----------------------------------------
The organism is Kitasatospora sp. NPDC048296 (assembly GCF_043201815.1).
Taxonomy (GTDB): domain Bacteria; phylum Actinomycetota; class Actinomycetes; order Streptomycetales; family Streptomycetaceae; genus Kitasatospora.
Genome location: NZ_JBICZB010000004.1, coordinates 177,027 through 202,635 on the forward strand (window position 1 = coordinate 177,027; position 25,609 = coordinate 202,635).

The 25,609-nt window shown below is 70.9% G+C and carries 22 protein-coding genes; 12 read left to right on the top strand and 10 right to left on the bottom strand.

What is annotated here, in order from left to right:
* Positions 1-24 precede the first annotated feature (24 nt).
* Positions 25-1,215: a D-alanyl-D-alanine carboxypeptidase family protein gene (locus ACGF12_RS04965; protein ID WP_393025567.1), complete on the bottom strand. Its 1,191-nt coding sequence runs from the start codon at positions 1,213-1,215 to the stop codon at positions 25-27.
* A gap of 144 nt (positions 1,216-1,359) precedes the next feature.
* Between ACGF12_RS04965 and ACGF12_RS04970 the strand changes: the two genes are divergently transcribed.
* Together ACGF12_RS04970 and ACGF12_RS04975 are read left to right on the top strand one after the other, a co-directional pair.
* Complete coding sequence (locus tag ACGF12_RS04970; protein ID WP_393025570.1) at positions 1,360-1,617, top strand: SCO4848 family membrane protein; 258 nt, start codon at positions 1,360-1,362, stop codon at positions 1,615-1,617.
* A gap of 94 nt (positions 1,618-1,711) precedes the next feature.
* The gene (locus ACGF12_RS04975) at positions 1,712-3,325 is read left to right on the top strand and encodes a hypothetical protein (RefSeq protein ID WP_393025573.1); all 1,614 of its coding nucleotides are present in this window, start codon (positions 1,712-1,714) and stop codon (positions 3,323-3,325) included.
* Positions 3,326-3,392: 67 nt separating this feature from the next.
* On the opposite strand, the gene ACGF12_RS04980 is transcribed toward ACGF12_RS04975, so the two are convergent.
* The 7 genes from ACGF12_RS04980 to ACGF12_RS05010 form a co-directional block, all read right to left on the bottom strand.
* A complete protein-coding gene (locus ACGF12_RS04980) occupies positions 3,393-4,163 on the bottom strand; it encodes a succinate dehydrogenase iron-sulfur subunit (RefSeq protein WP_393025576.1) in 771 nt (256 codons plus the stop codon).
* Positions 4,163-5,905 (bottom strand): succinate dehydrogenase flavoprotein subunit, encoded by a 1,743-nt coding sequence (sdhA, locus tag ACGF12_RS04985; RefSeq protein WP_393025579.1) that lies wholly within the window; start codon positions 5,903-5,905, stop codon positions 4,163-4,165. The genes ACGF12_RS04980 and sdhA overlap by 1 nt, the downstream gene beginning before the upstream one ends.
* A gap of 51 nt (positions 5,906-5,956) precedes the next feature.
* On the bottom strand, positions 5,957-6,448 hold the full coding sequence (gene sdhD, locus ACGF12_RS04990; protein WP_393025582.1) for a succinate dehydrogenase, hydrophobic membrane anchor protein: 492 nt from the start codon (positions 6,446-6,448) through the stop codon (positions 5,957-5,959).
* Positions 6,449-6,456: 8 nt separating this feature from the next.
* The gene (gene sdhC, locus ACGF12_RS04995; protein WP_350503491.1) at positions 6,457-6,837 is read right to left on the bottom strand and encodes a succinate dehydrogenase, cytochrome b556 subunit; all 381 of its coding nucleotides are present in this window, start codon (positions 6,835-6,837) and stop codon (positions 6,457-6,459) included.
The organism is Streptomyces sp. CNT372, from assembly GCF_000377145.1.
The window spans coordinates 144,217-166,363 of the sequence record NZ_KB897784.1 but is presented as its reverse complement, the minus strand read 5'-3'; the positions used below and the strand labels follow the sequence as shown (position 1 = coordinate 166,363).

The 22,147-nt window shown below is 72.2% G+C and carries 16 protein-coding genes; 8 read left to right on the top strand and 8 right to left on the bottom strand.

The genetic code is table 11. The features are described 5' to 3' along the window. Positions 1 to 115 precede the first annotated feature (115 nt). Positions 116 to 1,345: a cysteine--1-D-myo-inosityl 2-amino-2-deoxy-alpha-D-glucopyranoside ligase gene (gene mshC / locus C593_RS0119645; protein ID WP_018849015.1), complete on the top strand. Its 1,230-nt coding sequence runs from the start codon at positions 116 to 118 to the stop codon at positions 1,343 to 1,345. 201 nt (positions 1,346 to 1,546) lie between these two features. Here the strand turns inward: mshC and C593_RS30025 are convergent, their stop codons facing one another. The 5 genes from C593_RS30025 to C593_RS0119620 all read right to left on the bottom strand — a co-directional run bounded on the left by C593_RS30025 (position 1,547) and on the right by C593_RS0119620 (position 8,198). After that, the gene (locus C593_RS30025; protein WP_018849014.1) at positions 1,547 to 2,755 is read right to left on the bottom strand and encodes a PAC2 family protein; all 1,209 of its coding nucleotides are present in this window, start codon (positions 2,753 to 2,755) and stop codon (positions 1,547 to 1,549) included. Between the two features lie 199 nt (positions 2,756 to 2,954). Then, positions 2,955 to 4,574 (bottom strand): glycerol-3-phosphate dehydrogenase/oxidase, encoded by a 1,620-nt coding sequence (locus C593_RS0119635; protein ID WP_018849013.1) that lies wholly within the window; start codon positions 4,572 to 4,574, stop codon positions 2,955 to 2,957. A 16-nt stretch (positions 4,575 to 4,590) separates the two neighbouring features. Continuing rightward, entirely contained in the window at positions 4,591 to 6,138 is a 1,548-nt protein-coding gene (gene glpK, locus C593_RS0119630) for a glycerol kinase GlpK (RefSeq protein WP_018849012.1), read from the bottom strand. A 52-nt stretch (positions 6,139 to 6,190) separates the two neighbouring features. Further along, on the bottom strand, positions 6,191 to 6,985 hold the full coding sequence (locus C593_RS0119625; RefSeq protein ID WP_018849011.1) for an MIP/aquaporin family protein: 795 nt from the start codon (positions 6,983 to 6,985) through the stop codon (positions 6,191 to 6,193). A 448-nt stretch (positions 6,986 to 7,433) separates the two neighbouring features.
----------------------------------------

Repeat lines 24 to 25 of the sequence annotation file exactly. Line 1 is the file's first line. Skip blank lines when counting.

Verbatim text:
The window spans coordinates 144,217-166,363 of the sequence record NZ_KB897784.1 but is presented as its reverse complement, the minus strand read 5'-3'; the positions used below and the strand labels follow the sequence as shown (position 1 = coordinate 166,363).

The 22,147-nt window shown below is 72.2% G+C and carries 16 protein-coding genes; 8 read left to right on the top strand and 8 right to left on the bottom strand.